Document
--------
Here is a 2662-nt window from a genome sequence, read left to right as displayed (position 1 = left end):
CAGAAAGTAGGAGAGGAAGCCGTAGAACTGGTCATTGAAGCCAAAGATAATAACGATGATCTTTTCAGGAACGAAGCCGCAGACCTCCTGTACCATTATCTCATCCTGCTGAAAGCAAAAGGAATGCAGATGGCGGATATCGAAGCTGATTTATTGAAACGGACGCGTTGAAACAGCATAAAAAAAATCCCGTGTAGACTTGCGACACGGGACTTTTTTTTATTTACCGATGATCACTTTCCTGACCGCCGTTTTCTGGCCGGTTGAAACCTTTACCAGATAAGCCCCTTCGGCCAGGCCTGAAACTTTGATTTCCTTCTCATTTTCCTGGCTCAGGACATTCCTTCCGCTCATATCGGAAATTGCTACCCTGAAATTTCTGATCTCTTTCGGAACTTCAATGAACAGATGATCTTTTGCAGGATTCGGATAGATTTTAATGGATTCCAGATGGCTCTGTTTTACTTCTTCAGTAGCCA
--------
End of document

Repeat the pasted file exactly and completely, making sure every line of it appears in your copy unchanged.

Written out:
Here is a 2662-nt window from a genome sequence, read left to right as displayed (position 1 = left end):
CAGAAAGTAGGAGAGGAAGCCGTAGAACTGGTCATTGAAGCCAAAGATAATAACGATGATCTTTTCAGGAACGAAGCCGCAGACCTCCTGTACCATTATCTCATCCTGCTGAAAGCAAAAGGAATGCAGATGGCGGATATCGAAGCTGATTTATTGAAACGGACGCGTTGAAACAGCATAAAAAAAATCCCGTGTAGACTTGCGACACGGGACTTTTTTTTATTTACCGATGATCACTTTCCTGACCGCCGTTTTCTGGCCGGTTGAAACCTTTACCAGATAAGCCCCTTCGGCCAGGCCTGAAACTTTGATTTCCTTCTCATTTTCCTGGCTCAGGACATTCCTTCCGCTCATATCGGAAATTGCTACCCTGAAATTTCTGATCTCTTTCGGAACTTCAATGAACAGATGATCTTTTGCAGGATTCGGATAGATTTTAATGGATTCCAGATGGCTCTGTTTTACTTCTTCAGTAGCCA